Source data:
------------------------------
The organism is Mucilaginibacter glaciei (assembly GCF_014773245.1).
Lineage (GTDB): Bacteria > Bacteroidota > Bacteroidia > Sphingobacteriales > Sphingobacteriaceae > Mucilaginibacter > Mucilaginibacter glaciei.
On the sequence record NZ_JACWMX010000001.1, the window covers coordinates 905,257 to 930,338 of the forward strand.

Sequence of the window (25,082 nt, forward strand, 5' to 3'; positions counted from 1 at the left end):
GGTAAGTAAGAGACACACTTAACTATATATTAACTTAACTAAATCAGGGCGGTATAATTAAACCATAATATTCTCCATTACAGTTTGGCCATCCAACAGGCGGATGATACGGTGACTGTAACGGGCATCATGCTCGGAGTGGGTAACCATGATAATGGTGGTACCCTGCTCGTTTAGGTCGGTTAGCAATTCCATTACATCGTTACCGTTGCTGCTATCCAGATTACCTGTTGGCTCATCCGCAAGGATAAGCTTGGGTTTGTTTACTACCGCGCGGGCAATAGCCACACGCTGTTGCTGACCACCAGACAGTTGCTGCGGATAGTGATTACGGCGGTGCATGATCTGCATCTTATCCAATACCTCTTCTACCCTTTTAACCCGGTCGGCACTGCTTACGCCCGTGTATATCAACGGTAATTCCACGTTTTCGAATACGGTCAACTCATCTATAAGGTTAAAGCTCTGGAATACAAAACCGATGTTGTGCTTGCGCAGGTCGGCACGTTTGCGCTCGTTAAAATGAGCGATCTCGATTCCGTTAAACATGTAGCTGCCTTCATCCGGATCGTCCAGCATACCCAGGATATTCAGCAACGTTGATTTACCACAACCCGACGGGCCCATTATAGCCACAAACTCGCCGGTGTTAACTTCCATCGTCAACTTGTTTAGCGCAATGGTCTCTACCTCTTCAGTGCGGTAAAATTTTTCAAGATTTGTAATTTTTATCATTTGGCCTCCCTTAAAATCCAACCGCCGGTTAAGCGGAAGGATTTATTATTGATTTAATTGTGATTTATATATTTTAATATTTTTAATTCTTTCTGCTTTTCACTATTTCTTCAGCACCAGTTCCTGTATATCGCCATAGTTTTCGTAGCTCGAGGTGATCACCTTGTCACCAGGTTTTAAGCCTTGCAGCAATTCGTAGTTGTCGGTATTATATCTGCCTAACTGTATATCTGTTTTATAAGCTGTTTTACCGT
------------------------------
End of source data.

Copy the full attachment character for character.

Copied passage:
The organism is Mucilaginibacter glaciei (assembly GCF_014773245.1).
Lineage (GTDB): Bacteria > Bacteroidota > Bacteroidia > Sphingobacteriales > Sphingobacteriaceae > Mucilaginibacter > Mucilaginibacter glaciei.
On the sequence record NZ_JACWMX010000001.1, the window covers coordinates 905,257 to 930,338 of the forward strand.

Sequence of the window (25,082 nt, forward strand, 5' to 3'; positions counted from 1 at the left end):
GGTAAGTAAGAGACACACTTAACTATATATTAACTTAACTAAATCAGGGCGGTATAATTAAACCATAATATTCTCCATTACAGTTTGGCCATCCAACAGGCGGATGATACGGTGACTGTAACGGGCATCATGCTCGGAGTGGGTAACCATGATAATGGTGGTACCCTGCTCGTTTAGGTCGGTTAGCAATTCCATTACATCGTTACCGTTGCTGCTATCCAGATTACCTGTTGGCTCATCCGCAAGGATAAGCTTGGGTTTGTTTACTACCGCGCGGGCAATAGCCACACGCTGTTGCTGACCACCAGACAGTTGCTGCGGATAGTGATTACGGCGGTGCATGATCTGCATCTTATCCAATACCTCTTCTACCCTTTTAACCCGGTCGGCACTGCTTACGCCCGTGTATATCAACGGTAATTCCACGTTTTCGAATACGGTCAACTCATCTATAAGGTTAAAGCTCTGGAATACAAAACCGATGTTGTGCTTGCGCAGGTCGGCACGTTTGCGCTCGTTAAAATGAGCGATCTCGATTCCGTTAAACATGTAGCTGCCTTCATCCGGATCGTCCAGCATACCCAGGATATTCAGCAACGTTGATTTACCACAACCCGACGGGCCCATTATAGCCACAAACTCGCCGGTGTTAACTTCCATCGTCAACTTGTTTAGCGCAATGGTCTCTACCTCTTCAGTGCGGTAAAATTTTTCAAGATTTGTAATTTTTATCATTTGGCCTCCCTTAAAATCCAACCGCCGGTTAAGCGGAAGGATTTATTATTGATTTAATTGTGATTTATATATTTTAATATTTTTAATTCTTTCTGCTTTTCACTATTTCTTCAGCACCAGTTCCTGTATATCGCCATAGTTTTCGTAGCTCGAGGTGATCACCTTGTCACCAGGTTTTAAGCCTTGCAGCAATTCGTAGTTGTCGGTATTATATCTGCCTAACTGTATATCTGTTTTATAAGCTGTTTTACCGT